Alzheimer’s Factors – What You Should Know
According to the Alzheimer’s Association, Alzheimer’s disease is a type of dementia that causes problems with memory, thinking and behavior. Symptoms usually develop slowly and progress over time, becoming severe enough to interfere with daily tasks. Alzheimer’s affects a growing number of people. There are several factors known to play a role in Alzheimer’s. Let’s look at these factors both positive and negative.
Age is one of the biggest factors to consider when discussing Alzheimer’s disease. Symptoms generally begin for most after the age of 65. However, the proteins that damage the brain can begin taking a toll on the patient well before symptoms appear. The Alzheimer’s Association reports that after the age of 65, the risk of Alzheimer’s disease doubles every five years. Alzheimer’s disease is associated with those age 65 and older, but early onset Alzheimer’s disease can occur in some people, although it is less common.
Another factor associated with Alzheimer’s disease is genetics. Although family history is not necessary for a person to develop Alzheimer’s, a person with a parent or a sibling with Alzheimer’s disease is at greater risk of developing the disease. If more than one first-degree relative (meaning a person’s parent, sibling or child) has Alzheimer’s, the person is at even greater risk.
There are specific genes that can increase the risk of Alzheimer’s disease. If a person receives a gene from one parent they are at risk, and genes from both parents further increases that risk. Although these genes can determine the risk of developing the disease they do not determine that a person will develop Alzheimer’s disease. In some rare cases, there are deterministic genes that guarantee a person will develop Alzheimer’s disease. There are genetic tests which can identify risk genes and deterministic genes for Alzheimer’s.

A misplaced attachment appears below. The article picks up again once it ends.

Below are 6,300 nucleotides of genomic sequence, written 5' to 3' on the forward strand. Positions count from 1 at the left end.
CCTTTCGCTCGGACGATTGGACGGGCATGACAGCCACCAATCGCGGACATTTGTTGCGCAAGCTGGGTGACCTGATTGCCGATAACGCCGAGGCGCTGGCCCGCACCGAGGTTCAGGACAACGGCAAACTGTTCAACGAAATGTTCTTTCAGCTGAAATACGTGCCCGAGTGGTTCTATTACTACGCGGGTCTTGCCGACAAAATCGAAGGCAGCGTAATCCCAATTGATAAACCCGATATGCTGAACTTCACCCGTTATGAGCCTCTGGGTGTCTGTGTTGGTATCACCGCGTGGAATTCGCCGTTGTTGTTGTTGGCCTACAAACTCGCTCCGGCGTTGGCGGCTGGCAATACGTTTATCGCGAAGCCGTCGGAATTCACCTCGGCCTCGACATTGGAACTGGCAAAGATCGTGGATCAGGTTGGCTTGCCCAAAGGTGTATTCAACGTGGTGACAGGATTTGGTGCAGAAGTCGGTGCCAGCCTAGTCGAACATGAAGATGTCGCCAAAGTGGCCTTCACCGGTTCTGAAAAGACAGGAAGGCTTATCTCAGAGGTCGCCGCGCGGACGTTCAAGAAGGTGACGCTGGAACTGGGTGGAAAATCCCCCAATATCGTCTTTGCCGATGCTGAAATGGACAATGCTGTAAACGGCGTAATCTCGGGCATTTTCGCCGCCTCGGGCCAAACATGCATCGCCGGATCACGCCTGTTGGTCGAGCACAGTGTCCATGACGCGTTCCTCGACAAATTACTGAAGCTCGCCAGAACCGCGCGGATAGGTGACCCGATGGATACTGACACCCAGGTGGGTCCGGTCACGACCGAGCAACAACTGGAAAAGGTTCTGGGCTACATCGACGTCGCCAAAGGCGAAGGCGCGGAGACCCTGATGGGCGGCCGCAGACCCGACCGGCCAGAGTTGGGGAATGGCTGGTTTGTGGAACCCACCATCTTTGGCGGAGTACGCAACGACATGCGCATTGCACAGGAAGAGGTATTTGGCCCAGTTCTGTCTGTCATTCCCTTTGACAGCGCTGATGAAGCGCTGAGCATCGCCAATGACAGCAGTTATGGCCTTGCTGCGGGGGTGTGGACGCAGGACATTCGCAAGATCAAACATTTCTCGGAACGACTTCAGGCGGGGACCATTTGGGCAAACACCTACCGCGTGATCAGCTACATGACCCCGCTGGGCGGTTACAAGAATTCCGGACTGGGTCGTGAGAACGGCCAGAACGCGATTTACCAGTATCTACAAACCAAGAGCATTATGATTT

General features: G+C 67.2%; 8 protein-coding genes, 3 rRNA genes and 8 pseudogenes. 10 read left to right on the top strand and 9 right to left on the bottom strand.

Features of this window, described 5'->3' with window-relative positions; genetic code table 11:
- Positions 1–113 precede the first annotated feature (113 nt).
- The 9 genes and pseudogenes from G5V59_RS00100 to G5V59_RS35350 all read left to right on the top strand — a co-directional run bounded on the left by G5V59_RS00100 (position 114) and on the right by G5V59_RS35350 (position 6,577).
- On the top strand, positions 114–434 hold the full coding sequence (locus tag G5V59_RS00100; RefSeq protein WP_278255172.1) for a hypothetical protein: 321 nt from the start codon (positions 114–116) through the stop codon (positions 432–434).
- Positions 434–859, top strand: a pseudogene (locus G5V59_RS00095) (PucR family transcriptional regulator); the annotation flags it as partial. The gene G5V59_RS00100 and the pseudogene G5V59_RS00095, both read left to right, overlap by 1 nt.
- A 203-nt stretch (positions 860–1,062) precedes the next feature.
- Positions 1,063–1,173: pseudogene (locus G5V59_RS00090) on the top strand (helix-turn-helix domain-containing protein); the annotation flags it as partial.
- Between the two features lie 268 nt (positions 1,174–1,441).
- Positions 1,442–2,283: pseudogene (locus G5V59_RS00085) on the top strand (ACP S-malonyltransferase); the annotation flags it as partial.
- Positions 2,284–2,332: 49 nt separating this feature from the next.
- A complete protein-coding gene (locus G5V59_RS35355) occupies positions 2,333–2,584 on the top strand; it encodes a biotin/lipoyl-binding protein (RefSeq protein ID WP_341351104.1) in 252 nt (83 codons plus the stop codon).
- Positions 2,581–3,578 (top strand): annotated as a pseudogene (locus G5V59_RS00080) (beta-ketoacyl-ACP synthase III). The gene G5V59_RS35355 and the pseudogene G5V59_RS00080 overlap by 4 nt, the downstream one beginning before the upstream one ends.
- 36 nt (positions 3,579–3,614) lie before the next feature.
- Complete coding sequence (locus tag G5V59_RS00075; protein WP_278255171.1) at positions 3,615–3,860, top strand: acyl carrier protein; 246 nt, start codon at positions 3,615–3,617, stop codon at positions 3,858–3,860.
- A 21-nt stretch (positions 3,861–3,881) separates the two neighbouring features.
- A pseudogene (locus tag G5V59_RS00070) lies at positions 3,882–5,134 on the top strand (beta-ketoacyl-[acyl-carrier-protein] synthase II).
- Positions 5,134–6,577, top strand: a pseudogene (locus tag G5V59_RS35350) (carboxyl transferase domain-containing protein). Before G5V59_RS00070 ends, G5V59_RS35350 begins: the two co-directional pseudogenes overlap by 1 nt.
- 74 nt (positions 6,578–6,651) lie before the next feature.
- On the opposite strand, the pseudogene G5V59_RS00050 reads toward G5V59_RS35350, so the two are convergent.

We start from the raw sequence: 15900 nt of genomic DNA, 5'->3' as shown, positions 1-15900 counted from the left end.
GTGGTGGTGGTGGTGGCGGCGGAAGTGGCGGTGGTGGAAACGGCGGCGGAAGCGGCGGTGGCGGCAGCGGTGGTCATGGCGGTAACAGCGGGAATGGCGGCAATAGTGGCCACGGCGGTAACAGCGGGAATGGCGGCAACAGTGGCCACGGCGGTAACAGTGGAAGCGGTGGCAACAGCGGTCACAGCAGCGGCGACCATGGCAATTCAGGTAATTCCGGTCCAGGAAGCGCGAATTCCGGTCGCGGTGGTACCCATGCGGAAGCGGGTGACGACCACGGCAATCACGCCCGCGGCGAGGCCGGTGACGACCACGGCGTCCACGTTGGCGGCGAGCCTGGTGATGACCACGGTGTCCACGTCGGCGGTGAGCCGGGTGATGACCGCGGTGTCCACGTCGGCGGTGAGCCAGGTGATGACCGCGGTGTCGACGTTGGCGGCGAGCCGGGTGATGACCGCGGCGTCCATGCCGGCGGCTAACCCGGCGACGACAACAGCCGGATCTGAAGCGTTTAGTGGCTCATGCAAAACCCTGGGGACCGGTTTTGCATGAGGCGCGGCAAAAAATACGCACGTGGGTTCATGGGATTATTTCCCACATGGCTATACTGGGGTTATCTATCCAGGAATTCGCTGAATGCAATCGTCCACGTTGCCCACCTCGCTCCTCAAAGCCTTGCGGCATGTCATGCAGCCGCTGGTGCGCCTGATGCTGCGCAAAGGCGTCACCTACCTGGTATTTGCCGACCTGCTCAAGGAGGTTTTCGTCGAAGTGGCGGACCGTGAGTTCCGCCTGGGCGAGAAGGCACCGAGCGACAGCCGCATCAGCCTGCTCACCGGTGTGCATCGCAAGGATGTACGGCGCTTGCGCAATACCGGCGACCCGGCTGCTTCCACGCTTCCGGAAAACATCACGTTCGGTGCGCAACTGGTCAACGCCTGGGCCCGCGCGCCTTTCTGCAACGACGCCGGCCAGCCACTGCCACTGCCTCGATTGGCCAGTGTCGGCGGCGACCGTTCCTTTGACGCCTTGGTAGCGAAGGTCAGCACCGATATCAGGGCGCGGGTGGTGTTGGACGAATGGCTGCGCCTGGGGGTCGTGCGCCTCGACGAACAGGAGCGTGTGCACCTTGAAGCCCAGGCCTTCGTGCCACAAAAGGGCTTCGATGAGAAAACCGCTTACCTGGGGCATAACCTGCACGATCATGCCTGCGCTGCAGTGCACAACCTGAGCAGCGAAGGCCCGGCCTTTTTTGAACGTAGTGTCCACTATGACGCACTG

Lifestyle can be a great factor in helping to slowing or preventing Alzheimer’s disease. Researchers have found that aspects of a healthy lifestyle can help to prevent Alzheimer’s disease. Healthy eating, exercise, and sleep are some lifestyle factors that can be preventative medicine for Alzheimer’s. Exercise can help to increase blood and oxygen flow in the brain and eating a heart healthy diet also shows great benefit. In addition, strong social connections have been shown to be a preventative factor for Alzheimer’s disease. Remaining mentally active can also help to reduce the risk of Alzheimer’s.
There are other factors that can determine whether or not Alzheimer’s will take hold or not. Recent research suggests that the higher the level of education a person has, the less likely that person is to develop Alzheimer’s. Head trauma earlier in life can put a person at greater risk for developing Alzheimer’s. Race and ethnicity have also been shown to play a role in risk for Alzheimer’s disease. African Americans and Hispanics are at a greater risk for Alzheimer’s disease according to research. Gender also plays a role in Alzheimer’s disease. Research indicates that because women are likely to live longer than men, they are also more likely to develop Alzheimer’s disease.
Although we know some of the factors associated with Alzheimer’s disease, there are still many mysteries surrounding it. There is no known cure for the disease and treatments can only slow the progression of Alzheimer’s. With this information, it is important to take control of the risk factors you are able to and be fully aware of early warning signs. Being armed with good information can help to slow or prevent Alzheimer’s from taking hold.
If you have any questions about something you have read or would like additional information, please feel free to contact us.
Elder Law of Omaha provides a range of services to our clients including estate planning, asset preservation trusts, long-term care Medicaid planning, and more. If you would like to discuss how to plan for your future, call our firm today at (402) 614-6400 to schedule your free initial attorney consultation.Visit our website at www.ElderLawOmaha.com.
This article should not be construed as legal advice. Situations are different and it’s impossible to provide legal advice for every situation without knowing the individual facts.